Next, pickup shirt and sorta fold (you're really just picking up) in half matching top and bottom shoulder seams. If image is full front then match bottom sides.

Then place shirt back down just FINGER PRESS a small area for your center crease. If you can't take the heat...then use a Speedball Brayer or a clean old t-shirt. That's your center mark. Because you have lifted the garment up and have let it hang (so to speak) and matched seams...it will be close to perfectly centered.

CENTERING TRANSFER...
Easy, bend in half and pinch top and bottom to mark center. You are centering the image...not the transfer paper.

If it's text...you can memorize the letter that is the center.

MEASURING...
I measure from the bottom collar seam with a Westcott drafting ruler that has a cork bottom. No sliding. Also handy if you need to "lift" a corner of
a transfer. Make sure you place your ruler always on same side (I place right of the center line). Now your ruler acts as a "t-square" if you use the lines on the ruler.

TOOL SUGGESTED
Embroidery Buddy ruler. I plan on getting one because I'm getting into pocket position designs.
 

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The bulk of my press is plastisol, ganged on a sheet to save money. I always use a cleaver style board cutter to seperate them. Most important thing is to make sure your transfer is centered and cut out strait.
Take a shirt from the stack that is your size and tape a transfer to the back/front. Put on the tee. How does it look in the mirror? Adjust till you are happy with location.
Take off tee and dress the press. Fold a piece of paper into thirds so it reaches from the collar seam to the top of the transfer. use this piece as a
guage/square to press.
I add 3/8" for sizes over and subtract 3/8" for sizes under my XL mirror fit.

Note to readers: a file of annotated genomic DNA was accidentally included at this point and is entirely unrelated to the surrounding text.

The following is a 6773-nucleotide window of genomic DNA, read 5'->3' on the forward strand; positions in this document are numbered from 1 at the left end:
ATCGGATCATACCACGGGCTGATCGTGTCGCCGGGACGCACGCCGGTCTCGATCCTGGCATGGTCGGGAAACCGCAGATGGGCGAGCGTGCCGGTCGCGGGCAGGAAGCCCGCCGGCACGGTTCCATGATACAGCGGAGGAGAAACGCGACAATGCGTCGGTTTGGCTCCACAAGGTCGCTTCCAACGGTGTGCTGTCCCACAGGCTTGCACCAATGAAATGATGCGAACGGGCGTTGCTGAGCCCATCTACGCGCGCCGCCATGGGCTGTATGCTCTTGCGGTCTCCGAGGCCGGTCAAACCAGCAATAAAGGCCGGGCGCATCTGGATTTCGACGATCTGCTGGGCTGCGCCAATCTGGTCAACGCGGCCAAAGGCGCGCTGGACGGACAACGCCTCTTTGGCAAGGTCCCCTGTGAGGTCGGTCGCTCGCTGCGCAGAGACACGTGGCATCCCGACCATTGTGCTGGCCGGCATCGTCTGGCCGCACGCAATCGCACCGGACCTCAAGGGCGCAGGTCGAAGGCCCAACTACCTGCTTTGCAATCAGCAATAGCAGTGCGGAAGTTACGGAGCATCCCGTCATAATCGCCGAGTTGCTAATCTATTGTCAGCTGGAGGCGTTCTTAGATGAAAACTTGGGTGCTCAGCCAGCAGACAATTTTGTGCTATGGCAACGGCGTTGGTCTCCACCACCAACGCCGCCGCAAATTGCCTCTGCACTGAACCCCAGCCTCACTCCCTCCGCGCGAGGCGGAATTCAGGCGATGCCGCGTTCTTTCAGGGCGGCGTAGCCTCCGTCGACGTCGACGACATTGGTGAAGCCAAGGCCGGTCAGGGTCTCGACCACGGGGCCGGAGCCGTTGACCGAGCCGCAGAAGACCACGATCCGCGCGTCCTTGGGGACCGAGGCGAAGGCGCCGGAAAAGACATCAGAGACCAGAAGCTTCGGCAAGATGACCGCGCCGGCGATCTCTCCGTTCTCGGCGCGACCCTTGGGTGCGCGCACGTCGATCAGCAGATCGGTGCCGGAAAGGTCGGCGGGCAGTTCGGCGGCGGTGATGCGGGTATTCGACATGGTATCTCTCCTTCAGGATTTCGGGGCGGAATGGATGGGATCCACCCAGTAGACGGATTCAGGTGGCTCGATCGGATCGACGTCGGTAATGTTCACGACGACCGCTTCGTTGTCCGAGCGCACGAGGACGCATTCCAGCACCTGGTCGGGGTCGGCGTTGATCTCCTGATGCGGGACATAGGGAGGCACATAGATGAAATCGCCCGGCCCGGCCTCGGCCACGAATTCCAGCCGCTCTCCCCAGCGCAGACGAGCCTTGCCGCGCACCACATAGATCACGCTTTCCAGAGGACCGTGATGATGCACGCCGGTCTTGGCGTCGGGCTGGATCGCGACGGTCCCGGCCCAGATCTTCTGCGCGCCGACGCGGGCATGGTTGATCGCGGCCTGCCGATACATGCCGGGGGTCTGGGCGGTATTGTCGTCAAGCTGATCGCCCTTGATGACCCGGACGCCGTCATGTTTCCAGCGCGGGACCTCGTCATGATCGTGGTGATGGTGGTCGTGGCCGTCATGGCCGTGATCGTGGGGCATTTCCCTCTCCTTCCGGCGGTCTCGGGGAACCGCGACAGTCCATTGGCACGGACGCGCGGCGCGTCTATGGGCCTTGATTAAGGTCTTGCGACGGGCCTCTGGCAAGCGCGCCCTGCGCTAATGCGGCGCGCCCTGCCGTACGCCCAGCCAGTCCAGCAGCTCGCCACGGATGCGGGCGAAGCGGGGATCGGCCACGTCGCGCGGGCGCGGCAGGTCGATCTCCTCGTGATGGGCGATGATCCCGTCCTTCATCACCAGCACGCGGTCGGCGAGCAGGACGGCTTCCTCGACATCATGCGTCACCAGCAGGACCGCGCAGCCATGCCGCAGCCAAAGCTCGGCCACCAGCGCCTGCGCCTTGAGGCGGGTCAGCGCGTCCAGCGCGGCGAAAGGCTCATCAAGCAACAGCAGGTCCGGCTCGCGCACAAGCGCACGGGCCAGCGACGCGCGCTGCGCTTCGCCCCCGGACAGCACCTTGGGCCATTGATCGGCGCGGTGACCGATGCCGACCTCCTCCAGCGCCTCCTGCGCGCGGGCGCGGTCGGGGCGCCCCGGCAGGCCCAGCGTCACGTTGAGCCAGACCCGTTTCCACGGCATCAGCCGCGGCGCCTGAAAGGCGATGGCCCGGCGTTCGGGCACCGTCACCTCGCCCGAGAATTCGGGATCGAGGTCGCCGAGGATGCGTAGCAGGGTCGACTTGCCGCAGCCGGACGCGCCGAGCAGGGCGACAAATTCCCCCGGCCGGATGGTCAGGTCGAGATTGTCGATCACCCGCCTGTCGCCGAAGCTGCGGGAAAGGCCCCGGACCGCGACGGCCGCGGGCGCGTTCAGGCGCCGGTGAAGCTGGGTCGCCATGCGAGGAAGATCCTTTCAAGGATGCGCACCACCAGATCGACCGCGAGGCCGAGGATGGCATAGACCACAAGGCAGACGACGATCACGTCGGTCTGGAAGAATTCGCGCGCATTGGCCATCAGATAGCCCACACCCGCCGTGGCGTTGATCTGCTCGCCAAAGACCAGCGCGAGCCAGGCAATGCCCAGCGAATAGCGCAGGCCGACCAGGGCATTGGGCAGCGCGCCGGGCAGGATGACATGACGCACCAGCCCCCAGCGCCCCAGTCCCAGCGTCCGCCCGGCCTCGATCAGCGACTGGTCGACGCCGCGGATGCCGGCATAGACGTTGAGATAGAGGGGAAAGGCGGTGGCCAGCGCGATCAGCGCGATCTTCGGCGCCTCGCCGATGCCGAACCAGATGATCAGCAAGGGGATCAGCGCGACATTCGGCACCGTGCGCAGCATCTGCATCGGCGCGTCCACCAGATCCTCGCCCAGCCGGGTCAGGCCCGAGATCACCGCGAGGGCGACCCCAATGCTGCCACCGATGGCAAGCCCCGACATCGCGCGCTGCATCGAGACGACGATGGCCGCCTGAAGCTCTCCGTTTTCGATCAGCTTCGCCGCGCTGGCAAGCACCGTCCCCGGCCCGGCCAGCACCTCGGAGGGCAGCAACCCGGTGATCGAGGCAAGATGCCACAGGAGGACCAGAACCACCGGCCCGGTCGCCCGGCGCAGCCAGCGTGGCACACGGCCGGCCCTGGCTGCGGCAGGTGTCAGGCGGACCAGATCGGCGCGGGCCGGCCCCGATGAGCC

Label the piece of paper with pertinate job info and drop into a folder with the rest of the job info in case you get future orders
 

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Being a guy, Im a gadget freak. Ive been thinking about this and how to rig something cheap and reliable. Ive been looking at the repostionable clamps used in soldering and Fly tying and a couple green laser pointers. I picked green because its my understanding its the easier of the laser colors to see. As soon as spare time and some liquid funds make themselves avilable, Ill post what Ive come up with.
 

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hey guys, we're all irregulars, including your clients. So if it's a little off, when you wear it all peeps are shapped different anyways.

But if you want the perfect placement according to the specks, make sure the shirts are first quality ( not seconds ), hold them up and do half fold to create a center line as the tube type fabric rolls when they are layed out on the cutting table to cut/make the t-shirts etc...

Then you make a perfect printed sample and make a template for job... use the same grading ratio as the t-shirt pattern s,m,l, etc....

But seriously folks... try it by Eye ! it's really not that complicated after you get rolling with the job. Just relax and focus on a center line, visible or not.

There is a guy that works here that peeps come from all over to watch him print shirts blind folded... LOL serious.!!

I guess it's like what some jazz musician said " if someone has to tell you what Jazz is, you will never know ".
 

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I guess it's like what some jazz musician said " if someone has to tell you what Jazz is, you will never know ".
I think learning how to align a t-shirt using various methods is something that you can definitely learn :D

Thanks for all the helpful tips that have been posted.
 

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I'm doing screenprinting, but am having a similar problem. I've already marked the centerline of the board, but getting the shirt to be on there is a little tough. Mainly because when you spray adhesive on the shirt board it's difficult to move the shirt around because it sticks so much. I just think it's a skill you develop with practice.
 

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" I think learning how to align a t-shirt using various methods is something that you can definitely learn :D "

LOL...RODNEY. You just need to practice the licks.

Here is a way that will help transfer align etc... application.

Spend an a little extra and get the same EXACT design and placement of the Plastisol ink side litho-printed on the back side of the transfer sheet.... heck, you can even add how to apply instructions etc....

Have a look at these picks of such Iron-on transfer, the front and back of the transfer sheet. This sample is not cut.

oh... the sample picks are a 4 color glitter/blend iron-on for heat press or home iron my boss did for Barbie.

Hope this helps...just another idea/tip.